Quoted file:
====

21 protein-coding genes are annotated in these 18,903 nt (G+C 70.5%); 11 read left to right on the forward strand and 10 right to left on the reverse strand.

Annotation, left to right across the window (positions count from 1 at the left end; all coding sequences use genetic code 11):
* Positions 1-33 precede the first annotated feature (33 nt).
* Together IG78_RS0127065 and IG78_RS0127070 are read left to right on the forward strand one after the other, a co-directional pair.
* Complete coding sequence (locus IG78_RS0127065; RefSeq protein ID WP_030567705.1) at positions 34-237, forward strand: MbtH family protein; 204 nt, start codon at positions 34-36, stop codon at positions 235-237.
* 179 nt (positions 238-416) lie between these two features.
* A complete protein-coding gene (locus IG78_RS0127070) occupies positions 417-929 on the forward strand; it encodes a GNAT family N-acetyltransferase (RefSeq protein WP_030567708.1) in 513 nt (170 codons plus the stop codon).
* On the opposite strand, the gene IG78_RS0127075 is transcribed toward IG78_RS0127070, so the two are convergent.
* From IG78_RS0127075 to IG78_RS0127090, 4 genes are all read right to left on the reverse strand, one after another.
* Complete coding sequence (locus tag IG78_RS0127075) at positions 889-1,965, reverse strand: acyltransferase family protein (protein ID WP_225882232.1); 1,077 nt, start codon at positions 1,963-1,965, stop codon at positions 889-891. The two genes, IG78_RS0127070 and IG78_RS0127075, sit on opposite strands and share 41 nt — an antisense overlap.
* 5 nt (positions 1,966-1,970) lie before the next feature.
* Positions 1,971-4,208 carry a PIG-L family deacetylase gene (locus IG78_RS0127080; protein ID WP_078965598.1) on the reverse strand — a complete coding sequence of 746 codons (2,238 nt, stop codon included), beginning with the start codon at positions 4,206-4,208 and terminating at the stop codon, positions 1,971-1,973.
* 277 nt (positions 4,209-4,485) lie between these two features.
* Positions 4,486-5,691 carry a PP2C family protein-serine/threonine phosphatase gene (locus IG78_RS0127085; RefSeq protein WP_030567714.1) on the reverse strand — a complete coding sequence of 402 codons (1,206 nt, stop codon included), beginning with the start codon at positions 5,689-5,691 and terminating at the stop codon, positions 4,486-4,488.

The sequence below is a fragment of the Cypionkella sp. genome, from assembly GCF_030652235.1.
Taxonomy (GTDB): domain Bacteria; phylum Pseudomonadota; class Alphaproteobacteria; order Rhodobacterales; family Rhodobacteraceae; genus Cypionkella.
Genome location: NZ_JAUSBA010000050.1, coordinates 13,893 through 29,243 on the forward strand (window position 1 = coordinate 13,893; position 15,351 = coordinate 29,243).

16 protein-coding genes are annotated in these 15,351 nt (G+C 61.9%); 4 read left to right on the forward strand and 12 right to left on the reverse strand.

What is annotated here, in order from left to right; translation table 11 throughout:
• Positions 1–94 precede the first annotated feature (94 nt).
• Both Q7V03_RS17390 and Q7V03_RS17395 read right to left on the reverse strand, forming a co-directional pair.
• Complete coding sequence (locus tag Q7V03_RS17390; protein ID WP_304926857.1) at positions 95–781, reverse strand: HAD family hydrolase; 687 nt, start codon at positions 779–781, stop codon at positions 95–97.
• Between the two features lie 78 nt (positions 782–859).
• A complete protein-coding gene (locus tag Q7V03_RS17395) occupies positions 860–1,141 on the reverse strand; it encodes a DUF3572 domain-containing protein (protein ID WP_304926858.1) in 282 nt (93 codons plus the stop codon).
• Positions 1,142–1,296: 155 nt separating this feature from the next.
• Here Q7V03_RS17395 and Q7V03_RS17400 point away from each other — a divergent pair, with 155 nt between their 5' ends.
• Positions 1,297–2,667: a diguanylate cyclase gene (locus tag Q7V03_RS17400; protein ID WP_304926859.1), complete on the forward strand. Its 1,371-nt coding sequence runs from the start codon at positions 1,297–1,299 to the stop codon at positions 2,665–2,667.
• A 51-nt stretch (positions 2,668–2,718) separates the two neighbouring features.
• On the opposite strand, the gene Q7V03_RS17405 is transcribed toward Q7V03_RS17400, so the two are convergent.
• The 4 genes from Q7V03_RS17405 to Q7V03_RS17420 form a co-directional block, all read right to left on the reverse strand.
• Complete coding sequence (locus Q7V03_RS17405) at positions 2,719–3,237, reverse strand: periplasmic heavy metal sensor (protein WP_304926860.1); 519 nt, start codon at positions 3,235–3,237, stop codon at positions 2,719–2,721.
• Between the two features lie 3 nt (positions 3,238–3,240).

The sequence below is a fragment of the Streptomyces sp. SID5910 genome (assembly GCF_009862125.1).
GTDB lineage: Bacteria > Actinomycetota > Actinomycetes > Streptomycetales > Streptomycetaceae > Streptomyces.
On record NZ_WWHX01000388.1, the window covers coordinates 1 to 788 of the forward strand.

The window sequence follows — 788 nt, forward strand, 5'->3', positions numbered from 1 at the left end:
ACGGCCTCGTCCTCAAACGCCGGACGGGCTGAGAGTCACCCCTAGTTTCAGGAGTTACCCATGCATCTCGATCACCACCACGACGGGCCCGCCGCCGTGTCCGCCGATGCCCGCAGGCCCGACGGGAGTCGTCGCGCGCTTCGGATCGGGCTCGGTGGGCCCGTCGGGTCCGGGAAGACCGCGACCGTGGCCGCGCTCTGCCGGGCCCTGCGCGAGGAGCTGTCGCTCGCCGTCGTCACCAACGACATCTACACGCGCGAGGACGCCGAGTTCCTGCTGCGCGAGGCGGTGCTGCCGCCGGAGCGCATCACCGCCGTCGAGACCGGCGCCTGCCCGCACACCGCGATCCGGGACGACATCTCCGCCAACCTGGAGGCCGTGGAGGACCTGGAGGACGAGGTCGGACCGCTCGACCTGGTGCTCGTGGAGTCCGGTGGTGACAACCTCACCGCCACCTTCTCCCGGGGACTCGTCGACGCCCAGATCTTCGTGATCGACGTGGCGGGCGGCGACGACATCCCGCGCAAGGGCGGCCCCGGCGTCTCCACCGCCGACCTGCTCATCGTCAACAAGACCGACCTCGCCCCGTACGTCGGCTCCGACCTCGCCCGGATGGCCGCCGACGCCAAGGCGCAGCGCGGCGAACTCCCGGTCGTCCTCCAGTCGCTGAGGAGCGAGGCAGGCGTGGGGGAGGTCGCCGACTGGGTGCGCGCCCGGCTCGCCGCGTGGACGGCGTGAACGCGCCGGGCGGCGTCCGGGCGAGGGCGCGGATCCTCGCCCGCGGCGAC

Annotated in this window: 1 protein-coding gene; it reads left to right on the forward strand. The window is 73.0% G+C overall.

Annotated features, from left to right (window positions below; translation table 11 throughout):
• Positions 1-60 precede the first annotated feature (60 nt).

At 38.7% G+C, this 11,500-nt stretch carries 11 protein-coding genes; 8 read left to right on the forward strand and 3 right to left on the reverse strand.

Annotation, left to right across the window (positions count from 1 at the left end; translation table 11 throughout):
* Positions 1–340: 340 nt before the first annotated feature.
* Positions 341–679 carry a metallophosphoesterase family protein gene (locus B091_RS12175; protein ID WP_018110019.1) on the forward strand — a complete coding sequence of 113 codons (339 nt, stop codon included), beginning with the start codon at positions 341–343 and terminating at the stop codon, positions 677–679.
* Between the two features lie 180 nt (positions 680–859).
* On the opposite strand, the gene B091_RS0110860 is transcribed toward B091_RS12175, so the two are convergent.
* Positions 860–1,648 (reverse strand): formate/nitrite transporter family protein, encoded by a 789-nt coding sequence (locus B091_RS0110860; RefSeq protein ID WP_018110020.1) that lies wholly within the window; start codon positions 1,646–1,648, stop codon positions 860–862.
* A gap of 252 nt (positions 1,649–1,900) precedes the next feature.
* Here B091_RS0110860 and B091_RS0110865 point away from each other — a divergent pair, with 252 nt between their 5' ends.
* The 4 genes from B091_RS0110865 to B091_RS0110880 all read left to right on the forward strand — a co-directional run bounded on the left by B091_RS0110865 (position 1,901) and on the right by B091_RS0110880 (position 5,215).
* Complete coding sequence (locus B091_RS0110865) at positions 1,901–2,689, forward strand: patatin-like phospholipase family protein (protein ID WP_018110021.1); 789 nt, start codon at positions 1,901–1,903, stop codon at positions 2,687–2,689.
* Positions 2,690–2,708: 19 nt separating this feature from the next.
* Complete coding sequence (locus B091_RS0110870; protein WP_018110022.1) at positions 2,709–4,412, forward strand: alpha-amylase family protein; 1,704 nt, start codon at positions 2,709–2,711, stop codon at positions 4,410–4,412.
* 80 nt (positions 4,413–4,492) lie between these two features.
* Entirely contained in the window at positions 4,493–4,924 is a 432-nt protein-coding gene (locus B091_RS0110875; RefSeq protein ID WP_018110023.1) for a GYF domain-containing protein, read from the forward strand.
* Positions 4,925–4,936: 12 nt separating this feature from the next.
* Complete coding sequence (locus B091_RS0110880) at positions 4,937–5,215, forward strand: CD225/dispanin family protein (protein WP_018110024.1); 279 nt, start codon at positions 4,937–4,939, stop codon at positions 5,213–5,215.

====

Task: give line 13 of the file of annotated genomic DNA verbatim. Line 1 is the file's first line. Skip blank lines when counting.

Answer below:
* 277 nt (positions 4,209-4,485) lie between these two features.